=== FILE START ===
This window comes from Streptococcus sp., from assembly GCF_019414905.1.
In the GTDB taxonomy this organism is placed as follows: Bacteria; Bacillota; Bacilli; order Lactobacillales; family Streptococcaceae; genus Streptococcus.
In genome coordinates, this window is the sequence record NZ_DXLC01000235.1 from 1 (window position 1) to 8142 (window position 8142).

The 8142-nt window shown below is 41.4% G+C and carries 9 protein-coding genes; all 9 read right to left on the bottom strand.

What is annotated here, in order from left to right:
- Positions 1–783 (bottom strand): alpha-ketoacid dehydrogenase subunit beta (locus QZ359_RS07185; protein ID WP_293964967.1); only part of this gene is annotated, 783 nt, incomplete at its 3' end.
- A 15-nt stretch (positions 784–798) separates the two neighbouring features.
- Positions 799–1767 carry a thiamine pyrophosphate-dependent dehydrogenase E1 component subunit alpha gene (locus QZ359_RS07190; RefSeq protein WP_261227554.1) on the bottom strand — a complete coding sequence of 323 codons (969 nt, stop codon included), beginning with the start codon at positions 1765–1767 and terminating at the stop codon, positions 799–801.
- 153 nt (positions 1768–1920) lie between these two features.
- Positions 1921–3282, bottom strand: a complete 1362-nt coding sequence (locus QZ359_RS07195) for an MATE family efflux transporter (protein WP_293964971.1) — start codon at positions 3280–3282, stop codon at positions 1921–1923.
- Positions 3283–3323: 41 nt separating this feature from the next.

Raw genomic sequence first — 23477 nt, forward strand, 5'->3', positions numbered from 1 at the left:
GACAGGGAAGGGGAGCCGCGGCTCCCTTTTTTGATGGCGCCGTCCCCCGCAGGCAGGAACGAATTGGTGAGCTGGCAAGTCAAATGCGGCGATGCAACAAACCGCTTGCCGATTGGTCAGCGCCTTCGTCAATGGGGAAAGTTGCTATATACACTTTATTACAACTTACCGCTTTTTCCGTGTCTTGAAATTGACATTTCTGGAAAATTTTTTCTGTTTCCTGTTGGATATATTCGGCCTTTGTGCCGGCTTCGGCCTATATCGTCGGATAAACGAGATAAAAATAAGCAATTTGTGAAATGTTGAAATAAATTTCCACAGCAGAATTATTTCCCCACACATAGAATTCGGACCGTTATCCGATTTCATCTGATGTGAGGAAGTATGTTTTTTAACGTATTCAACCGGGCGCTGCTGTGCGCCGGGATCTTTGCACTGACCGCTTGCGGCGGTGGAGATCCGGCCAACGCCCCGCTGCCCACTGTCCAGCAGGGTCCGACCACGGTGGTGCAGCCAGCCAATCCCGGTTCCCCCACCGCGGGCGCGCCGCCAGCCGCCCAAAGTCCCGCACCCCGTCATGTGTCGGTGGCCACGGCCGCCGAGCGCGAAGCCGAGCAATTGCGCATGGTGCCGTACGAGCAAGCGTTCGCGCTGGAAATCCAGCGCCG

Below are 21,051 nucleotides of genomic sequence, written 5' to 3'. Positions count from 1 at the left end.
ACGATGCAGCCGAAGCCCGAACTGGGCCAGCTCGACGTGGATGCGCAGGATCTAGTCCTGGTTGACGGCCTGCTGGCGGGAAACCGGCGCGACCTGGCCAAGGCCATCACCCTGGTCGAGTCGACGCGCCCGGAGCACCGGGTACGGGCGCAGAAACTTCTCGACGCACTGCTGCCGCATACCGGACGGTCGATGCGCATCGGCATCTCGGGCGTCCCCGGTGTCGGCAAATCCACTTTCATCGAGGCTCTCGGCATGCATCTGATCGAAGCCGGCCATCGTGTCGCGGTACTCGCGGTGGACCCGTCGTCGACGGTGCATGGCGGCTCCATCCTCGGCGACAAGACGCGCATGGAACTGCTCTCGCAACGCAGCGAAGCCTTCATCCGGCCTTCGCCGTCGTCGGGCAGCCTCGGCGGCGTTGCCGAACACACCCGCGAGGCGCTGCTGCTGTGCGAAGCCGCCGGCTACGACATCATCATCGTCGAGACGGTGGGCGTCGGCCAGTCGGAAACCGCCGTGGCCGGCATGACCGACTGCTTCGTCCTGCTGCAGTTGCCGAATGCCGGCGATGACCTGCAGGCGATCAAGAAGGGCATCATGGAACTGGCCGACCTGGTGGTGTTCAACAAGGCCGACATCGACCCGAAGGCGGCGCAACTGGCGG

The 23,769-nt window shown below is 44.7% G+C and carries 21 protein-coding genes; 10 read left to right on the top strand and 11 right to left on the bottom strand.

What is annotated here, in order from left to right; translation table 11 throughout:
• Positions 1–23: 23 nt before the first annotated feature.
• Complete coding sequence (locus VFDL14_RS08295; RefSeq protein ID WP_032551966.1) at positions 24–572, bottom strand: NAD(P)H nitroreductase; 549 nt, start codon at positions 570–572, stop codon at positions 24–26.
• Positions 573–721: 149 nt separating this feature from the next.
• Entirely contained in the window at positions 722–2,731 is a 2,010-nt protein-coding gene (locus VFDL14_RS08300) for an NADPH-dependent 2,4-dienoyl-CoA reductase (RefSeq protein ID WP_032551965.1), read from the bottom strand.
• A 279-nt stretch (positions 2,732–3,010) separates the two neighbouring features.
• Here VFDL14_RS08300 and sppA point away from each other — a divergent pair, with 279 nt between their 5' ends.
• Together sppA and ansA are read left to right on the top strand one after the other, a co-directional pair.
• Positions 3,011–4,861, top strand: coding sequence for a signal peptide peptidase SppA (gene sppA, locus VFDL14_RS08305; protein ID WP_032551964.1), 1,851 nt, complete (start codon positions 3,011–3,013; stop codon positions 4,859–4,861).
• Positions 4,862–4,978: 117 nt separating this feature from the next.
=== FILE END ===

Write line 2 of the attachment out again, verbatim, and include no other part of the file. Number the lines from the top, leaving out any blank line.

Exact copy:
In the GTDB taxonomy this organism is placed as follows: Bacteria; Bacillota; Bacilli; order Lactobacillales; family Streptococcaceae; genus Streptococcus.